Feeds

Apple iPod sales pass 30m

That's a lot of white MP3 players

Apple today said it has shipped more than 30m iPods since it launched the first member of its MP3 player family back in November 2001.

That leaves it with just over a month to sell around 7m more - if it's to meet the 37m target set by Piper Jaffray analyst Gene Munster earlier this month.

"We expect the iPod to continue to be a foundation for growth in other parts of Apple's business, and we expect that by the end of calendar 2005 more than 37m iPods will have shipped, providing Apple with a greater scope of awareness for various products," Munster told investors at the beginning of November.

If Apple is to achieve that goal, it's got Black Friday in the US to look forward to when consumers start spending big time. It also has December's pre-Christmas sales rush around the world to help.

Apple sold 6.45m iPods in the three months to 30 September, and we'd expect the current quarter's shipments - Apple's first quarter of fiscal 2006 - to be higher still. Whether they will be sufficient to meet Munster's target remains to be seen, but the fact it has passed the 30m mark means it's not going to fall short by much.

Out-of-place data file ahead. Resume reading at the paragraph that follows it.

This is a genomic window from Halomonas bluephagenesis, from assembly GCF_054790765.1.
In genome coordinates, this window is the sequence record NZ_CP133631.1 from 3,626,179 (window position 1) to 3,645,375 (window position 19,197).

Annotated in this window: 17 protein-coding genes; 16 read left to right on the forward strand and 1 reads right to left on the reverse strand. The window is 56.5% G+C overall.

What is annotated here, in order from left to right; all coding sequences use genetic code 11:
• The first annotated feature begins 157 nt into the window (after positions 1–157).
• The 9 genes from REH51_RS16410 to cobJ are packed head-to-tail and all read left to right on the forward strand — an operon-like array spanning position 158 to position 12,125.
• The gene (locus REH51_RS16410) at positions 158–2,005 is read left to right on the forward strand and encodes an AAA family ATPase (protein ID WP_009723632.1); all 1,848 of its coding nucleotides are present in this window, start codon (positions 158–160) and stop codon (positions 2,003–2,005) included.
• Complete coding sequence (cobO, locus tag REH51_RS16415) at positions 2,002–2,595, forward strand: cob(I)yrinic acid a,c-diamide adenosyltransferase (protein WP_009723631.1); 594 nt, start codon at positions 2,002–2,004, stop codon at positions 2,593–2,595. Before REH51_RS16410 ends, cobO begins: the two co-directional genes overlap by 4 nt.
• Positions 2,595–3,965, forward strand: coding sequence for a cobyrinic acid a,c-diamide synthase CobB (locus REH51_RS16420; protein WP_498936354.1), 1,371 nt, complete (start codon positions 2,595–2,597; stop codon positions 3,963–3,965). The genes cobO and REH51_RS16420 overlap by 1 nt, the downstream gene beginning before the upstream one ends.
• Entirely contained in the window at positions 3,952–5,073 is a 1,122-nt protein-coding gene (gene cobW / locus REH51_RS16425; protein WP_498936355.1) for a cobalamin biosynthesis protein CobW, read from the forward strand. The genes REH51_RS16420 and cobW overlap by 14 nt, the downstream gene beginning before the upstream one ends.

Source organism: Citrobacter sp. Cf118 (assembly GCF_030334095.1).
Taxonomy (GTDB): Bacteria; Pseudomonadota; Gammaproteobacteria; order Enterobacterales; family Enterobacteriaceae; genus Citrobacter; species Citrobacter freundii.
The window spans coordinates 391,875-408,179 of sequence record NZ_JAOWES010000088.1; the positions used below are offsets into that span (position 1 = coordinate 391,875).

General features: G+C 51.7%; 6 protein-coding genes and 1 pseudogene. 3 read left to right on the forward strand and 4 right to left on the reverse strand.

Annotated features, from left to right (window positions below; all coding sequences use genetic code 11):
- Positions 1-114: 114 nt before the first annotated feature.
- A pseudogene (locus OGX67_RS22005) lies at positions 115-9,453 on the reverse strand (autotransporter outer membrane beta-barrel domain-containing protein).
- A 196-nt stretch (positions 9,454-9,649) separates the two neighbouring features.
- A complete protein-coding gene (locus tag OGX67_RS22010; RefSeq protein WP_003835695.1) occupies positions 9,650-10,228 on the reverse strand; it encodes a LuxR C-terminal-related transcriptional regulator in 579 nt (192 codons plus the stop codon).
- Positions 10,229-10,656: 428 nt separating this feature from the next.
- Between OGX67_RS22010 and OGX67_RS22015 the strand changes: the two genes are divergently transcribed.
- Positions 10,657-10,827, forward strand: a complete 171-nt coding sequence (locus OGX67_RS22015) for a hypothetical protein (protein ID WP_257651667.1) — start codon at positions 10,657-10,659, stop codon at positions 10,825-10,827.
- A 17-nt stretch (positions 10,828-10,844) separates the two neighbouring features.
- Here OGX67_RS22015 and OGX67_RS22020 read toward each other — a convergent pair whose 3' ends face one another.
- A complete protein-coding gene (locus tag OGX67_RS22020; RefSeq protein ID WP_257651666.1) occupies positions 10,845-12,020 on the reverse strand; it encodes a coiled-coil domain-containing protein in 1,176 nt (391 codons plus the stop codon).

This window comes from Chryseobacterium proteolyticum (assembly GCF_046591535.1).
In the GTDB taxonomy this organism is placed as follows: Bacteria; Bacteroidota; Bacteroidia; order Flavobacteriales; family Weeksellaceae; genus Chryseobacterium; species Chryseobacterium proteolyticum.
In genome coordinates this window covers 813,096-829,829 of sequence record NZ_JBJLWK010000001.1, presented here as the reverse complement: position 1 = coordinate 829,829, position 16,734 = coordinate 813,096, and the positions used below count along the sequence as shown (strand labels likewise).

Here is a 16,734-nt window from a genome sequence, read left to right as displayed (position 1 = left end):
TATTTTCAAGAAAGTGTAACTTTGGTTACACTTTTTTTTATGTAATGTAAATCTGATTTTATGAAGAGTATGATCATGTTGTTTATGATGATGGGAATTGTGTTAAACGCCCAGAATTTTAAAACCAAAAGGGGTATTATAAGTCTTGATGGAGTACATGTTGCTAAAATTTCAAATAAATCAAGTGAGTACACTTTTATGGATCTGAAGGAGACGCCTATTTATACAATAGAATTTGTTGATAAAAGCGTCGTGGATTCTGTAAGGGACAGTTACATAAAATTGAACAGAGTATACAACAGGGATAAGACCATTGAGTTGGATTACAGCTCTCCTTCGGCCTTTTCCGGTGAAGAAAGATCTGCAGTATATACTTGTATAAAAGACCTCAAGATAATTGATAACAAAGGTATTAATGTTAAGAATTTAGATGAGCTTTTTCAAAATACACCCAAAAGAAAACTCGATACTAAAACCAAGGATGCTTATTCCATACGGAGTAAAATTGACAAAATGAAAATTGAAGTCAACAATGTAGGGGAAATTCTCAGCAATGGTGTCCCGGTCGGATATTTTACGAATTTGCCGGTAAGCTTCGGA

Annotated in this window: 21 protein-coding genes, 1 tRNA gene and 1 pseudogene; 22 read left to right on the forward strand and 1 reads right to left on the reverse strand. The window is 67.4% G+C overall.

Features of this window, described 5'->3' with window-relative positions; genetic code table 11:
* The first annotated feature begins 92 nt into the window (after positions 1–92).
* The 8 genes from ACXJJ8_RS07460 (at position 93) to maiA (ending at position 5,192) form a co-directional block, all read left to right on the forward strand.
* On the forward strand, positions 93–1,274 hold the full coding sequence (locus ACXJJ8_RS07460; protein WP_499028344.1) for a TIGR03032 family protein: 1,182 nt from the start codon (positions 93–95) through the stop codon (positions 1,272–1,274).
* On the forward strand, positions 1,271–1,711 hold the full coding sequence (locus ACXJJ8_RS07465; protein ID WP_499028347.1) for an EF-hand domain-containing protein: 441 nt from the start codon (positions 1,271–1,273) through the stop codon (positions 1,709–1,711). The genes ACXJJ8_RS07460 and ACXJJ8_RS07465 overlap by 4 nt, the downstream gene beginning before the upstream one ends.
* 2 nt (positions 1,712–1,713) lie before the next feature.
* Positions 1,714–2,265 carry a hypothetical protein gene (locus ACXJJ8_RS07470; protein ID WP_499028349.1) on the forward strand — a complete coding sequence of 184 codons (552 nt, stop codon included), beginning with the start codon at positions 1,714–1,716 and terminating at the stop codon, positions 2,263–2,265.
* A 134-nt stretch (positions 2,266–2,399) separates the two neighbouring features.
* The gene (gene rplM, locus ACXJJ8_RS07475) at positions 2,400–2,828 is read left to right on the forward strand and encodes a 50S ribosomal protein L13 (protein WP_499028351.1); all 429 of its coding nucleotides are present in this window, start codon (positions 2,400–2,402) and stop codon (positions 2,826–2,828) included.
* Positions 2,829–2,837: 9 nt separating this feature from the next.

Apple also said today iTunes Music Store customers had together purchased more than 600m songs, the same figure announced by Apple's iTunes chief, Eddie Cue, at the launch of ITMS Australia late last month. ®

Whitepapers

Secure remote control for conventional and virtual desktops
Balancing user privacy and privileged access, in accordance with compliance frameworks and legislation. Evaluating any potential remote control choice.
WIN a very cool portable ZX Spectrum
Win a one-off portable Spectrum built by legendary hardware hacker Ben Heck
Storage capacity and performance optimization at Mizuno USA
Mizuno USA turn to Tegile storage technology to solve both their SAN and backup issues.
High Performance for All
While HPC is not new, it has traditionally been seen as a specialist area – is it now geared up to meet more mainstream requirements?
The next step in data security
With recent increased privacy concerns and computers becoming more powerful, the chance of hackers being able to crack smaller-sized RSA keys increases.